When Pac-12 presidents and chancellors talk, the Hotline listens.
They are the bosses, after all.
One of them talked earlier this week. And it wasn’t just any president. It was a president who occupies a special place in the Pac-12 leadership dynamic.
Arizona State’s Michael Crow was chair of the CEO Group that hired commissioner Larry Scott.
He negotiated Scott’s contract.
He has been Scott’s staunchest supporter over the decade.
Crow sat down with Doug and Wolf from 98.7 FM in Phoenix to discuss a variety of issues. True to form, he painted a rosy picture.
“I think we’re well positioned,” Crow said, “and I am a supporter of Larry’s.”
Crow was asked about the hottest topic of the week: Michigan State plucking Mel Tucker from Colorado for twice the salary.
Tucker, who has a 5-7 career record, will make $5.5 million in East Lansing next season — more than any coach in the Pac-12 is expected to earn.
The development was the latest and most glaring example of the resource advantage possessed by the Big Ten and SEC, which distribute $22 million and $12 million more per school per year in media rights, respectively, than the Pac-12.
“We’ve got some runaway things going on in some of the conferences relative to salaries for coaches, so we have a completely different model,” Crow said.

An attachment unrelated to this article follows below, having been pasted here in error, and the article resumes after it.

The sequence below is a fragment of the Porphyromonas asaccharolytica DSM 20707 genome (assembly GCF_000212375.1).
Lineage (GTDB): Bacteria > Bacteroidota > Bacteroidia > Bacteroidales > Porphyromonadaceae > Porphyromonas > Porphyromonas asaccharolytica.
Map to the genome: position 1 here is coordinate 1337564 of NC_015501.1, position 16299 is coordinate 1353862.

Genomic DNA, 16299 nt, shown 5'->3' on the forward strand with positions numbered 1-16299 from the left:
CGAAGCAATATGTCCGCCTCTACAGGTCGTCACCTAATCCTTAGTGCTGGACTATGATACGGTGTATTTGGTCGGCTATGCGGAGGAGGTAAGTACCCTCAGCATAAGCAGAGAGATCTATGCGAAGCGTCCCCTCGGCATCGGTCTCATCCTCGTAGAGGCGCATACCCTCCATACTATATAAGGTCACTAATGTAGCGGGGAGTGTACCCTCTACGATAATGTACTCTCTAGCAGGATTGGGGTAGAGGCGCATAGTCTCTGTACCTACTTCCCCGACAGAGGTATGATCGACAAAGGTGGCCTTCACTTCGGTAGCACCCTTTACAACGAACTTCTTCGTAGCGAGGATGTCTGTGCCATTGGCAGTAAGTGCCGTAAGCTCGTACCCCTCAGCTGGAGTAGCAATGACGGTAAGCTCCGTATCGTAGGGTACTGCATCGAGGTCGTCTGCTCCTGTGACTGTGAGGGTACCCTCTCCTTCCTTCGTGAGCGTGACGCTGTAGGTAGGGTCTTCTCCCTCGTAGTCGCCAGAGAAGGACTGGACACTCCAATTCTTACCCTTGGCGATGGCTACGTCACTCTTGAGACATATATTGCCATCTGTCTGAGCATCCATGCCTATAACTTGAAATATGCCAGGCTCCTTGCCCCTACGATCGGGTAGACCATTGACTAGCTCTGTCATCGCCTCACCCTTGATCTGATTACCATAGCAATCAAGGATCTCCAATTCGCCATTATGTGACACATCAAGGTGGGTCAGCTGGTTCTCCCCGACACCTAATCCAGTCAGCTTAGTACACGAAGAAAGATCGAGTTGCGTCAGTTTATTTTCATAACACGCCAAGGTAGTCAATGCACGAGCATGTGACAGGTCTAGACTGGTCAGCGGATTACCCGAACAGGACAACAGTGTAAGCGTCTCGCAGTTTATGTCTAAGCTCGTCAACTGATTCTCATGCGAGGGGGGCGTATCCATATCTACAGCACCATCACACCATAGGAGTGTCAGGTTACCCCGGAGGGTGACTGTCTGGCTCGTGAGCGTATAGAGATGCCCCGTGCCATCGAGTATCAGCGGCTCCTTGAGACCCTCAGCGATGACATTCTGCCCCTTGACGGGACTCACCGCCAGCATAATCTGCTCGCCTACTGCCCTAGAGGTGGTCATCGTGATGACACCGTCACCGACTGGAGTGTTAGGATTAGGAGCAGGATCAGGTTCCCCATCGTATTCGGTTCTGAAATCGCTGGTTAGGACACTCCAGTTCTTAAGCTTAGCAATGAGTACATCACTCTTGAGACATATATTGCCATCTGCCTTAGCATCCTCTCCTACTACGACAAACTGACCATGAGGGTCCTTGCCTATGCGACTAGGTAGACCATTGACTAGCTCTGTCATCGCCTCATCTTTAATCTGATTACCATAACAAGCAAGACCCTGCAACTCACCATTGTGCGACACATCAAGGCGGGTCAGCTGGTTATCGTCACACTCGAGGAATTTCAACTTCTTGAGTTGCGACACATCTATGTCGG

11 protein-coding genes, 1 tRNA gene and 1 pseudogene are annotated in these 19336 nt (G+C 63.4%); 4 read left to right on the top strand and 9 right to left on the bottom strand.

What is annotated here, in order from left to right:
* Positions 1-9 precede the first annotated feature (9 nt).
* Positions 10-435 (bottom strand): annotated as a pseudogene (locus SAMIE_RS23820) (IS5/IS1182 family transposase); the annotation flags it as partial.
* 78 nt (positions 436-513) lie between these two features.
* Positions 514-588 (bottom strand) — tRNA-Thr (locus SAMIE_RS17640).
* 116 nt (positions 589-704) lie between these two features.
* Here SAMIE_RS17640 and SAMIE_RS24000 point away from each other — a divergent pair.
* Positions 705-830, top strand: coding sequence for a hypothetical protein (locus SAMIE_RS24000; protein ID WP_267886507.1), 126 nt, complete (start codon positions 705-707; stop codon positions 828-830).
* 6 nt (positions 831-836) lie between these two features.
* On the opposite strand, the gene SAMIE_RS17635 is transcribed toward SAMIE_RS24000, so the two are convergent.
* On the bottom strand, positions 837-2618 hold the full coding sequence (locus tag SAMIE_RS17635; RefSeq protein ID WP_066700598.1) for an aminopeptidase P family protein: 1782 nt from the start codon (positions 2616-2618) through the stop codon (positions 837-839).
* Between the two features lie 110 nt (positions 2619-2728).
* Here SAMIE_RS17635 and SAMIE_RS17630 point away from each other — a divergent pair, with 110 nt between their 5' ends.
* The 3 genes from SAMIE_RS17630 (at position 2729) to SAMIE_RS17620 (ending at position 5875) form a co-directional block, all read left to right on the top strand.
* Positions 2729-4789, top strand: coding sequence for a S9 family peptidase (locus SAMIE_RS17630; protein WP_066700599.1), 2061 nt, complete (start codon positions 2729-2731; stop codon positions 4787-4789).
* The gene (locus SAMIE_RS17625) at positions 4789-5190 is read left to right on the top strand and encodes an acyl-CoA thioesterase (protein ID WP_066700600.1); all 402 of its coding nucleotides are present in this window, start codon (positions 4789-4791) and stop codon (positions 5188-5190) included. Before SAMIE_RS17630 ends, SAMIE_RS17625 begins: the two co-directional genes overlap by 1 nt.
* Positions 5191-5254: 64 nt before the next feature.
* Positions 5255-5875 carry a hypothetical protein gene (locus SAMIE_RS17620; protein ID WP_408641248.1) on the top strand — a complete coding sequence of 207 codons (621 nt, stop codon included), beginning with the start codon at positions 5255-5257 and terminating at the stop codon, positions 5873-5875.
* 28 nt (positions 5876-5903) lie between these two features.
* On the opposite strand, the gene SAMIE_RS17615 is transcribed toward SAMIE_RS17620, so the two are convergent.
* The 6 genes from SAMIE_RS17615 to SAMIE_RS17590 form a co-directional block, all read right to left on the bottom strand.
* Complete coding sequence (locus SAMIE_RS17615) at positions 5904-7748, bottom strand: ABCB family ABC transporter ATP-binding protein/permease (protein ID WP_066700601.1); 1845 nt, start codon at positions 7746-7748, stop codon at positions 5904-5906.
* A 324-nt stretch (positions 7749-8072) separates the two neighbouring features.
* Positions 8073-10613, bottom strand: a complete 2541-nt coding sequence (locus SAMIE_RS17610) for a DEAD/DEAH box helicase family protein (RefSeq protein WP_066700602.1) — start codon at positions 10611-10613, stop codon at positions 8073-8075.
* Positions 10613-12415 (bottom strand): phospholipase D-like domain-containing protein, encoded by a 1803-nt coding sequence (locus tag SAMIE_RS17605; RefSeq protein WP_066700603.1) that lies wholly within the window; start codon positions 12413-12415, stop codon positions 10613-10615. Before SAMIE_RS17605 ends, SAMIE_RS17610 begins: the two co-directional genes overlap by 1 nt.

“We need football and men’s basketball to be very competitive because they generate the revenue by which we make our programs work.
“But we’re not going to buy into this endless model of whatever it takes, whatever happens, this sport is more important than all these other sports.”
In the other Power Five conference, football is considered more important than “all these other sports.”
Pac-12 presidents and chancellors hadn’t shared that view — at least, not until recently.
Scott told the Hotline last fall that a shift in sentiment is underway. The struggles in football and men’s basketball resonated across the campuses and with the presidents, many of which are new to the conference.
Crow is one of three remaining from the group that hired Scott in 2009 and made the Olympic sports a priority in the mission of the Pac-12 Networks.
The others are Oregon State’s Ed Ray, who’s retiring this spring, and UCLA’s ‘Silent’ Gene Block, who hasn’t, to the best of our knowledge, uttered a public peep about Pac-12 athletics in a decade.
“In football and basketball, we’ve gone through some very tough years,” Scott said.
“I have, and I think the presidents and chancellors have, seen the impact that has on fans, national reputation and the media narrative around the conference.
“Wake-up call may be too strong, but there has been a real awareness of the impact success in football and basketball can have on the overall reputation and feeling in the communities we serve.”
That seems to suggest Crow is an outlier on the topic of football’s place of primacy.
The discussion with 98.7 FM — thanks to Doug and Wolf for getting Crow on the air; the more transparency, the better– …read more
Source:: The Mercury News – Sports